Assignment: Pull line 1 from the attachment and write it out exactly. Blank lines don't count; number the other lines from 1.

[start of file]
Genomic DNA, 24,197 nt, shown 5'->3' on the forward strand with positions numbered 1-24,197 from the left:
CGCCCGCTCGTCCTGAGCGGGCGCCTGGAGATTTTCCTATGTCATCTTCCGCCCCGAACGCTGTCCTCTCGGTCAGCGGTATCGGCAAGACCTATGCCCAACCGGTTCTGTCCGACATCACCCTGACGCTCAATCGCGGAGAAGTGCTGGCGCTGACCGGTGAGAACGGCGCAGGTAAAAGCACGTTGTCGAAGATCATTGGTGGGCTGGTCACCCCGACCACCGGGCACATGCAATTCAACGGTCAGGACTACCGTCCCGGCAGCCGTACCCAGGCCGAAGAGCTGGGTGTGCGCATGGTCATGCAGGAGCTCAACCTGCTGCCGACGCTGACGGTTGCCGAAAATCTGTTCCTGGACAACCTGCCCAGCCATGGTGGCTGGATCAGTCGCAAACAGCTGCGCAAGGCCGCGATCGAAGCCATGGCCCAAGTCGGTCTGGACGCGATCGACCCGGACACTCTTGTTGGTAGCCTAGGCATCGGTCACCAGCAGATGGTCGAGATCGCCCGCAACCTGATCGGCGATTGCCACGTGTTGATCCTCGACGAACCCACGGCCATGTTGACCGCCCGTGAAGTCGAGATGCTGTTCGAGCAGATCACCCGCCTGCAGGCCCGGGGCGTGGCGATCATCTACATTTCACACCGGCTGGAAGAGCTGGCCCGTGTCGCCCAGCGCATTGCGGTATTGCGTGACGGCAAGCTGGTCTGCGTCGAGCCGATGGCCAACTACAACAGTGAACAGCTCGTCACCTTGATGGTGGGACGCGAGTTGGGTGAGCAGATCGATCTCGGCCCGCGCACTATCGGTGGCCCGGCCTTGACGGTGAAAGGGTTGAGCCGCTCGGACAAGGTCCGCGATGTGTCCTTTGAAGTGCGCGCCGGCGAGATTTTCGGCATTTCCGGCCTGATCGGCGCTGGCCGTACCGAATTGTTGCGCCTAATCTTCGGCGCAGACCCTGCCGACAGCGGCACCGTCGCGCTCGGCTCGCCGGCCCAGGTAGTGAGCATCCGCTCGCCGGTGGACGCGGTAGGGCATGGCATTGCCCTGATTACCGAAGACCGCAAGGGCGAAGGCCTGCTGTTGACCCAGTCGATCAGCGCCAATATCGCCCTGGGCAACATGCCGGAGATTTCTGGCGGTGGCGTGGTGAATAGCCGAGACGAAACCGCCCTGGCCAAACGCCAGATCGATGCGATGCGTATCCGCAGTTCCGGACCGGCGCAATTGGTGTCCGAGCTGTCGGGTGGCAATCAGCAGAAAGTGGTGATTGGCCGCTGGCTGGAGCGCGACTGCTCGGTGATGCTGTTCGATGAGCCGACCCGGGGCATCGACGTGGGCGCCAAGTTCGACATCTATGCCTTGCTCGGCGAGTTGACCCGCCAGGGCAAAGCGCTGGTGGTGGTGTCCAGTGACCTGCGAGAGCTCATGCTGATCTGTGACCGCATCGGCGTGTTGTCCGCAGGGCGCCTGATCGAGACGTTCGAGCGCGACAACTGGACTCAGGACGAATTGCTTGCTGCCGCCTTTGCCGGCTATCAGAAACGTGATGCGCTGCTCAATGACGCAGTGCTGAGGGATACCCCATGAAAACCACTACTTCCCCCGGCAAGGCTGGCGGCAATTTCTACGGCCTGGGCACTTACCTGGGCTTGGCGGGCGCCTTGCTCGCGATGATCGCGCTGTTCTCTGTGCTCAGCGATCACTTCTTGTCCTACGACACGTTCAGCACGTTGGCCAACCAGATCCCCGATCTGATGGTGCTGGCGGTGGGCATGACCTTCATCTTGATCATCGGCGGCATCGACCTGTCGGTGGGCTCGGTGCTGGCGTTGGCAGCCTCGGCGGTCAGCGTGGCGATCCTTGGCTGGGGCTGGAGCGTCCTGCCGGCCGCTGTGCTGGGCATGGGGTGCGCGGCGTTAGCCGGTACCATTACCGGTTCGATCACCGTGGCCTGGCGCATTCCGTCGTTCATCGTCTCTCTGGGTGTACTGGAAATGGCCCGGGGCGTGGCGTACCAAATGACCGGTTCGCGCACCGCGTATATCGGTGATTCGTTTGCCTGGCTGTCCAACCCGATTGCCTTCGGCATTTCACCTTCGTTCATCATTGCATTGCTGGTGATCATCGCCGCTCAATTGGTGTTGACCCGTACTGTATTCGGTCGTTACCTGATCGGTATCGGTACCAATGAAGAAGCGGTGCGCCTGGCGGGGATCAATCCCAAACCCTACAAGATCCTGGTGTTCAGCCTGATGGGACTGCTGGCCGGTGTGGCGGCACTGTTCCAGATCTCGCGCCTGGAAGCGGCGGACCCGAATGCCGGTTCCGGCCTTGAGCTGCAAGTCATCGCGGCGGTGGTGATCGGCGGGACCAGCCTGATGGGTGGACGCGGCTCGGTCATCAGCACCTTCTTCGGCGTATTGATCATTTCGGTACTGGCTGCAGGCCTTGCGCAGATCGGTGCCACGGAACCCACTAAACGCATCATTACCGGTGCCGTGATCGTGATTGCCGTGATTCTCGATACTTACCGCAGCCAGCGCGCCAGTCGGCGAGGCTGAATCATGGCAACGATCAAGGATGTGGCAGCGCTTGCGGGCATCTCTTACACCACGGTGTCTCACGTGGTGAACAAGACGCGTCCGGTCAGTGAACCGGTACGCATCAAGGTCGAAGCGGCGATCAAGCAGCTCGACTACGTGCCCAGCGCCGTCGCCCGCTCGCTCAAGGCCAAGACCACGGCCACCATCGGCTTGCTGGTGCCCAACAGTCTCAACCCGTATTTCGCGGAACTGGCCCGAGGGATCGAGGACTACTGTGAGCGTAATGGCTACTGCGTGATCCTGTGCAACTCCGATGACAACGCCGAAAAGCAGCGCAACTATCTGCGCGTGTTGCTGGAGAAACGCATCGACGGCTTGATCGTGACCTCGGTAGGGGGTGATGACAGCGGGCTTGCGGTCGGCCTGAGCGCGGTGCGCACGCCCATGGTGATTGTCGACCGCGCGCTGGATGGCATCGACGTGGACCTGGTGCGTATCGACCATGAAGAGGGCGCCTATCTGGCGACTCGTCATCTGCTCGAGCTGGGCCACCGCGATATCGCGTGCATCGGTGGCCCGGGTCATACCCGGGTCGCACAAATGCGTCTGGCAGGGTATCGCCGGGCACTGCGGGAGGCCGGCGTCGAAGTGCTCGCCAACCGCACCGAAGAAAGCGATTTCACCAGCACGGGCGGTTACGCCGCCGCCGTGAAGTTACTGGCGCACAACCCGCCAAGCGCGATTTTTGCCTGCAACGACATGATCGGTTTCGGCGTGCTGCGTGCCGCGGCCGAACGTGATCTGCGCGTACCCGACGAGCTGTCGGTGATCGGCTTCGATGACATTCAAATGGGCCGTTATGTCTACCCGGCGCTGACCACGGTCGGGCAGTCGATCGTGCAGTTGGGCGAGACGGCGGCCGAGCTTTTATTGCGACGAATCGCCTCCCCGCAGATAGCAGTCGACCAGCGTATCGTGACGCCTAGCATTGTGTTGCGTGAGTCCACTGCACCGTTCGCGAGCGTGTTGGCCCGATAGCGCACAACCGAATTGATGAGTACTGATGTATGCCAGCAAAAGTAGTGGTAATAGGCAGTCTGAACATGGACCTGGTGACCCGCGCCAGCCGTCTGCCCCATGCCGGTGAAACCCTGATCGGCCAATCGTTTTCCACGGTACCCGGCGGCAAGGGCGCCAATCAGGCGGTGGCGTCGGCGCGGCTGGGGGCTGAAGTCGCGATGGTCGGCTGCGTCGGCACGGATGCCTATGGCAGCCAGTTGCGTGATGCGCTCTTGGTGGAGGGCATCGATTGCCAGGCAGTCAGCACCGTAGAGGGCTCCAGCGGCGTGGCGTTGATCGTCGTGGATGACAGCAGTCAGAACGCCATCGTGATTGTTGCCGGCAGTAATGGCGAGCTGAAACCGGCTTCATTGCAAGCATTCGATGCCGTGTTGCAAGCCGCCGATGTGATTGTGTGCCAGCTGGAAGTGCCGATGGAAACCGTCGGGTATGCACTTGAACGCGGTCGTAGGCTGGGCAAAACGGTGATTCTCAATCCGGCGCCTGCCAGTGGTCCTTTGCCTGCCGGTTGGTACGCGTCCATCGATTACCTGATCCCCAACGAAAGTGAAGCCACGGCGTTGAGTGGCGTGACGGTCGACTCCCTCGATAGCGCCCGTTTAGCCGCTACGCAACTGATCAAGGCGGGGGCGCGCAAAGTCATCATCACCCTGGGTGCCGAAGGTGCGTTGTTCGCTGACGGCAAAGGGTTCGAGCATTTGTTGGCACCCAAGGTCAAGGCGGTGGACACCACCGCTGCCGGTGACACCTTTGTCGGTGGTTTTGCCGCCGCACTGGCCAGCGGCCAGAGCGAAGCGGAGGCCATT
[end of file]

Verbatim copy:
Genomic DNA, 24,197 nt, shown 5'->3' on the forward strand with positions numbered 1-24,197 from the left: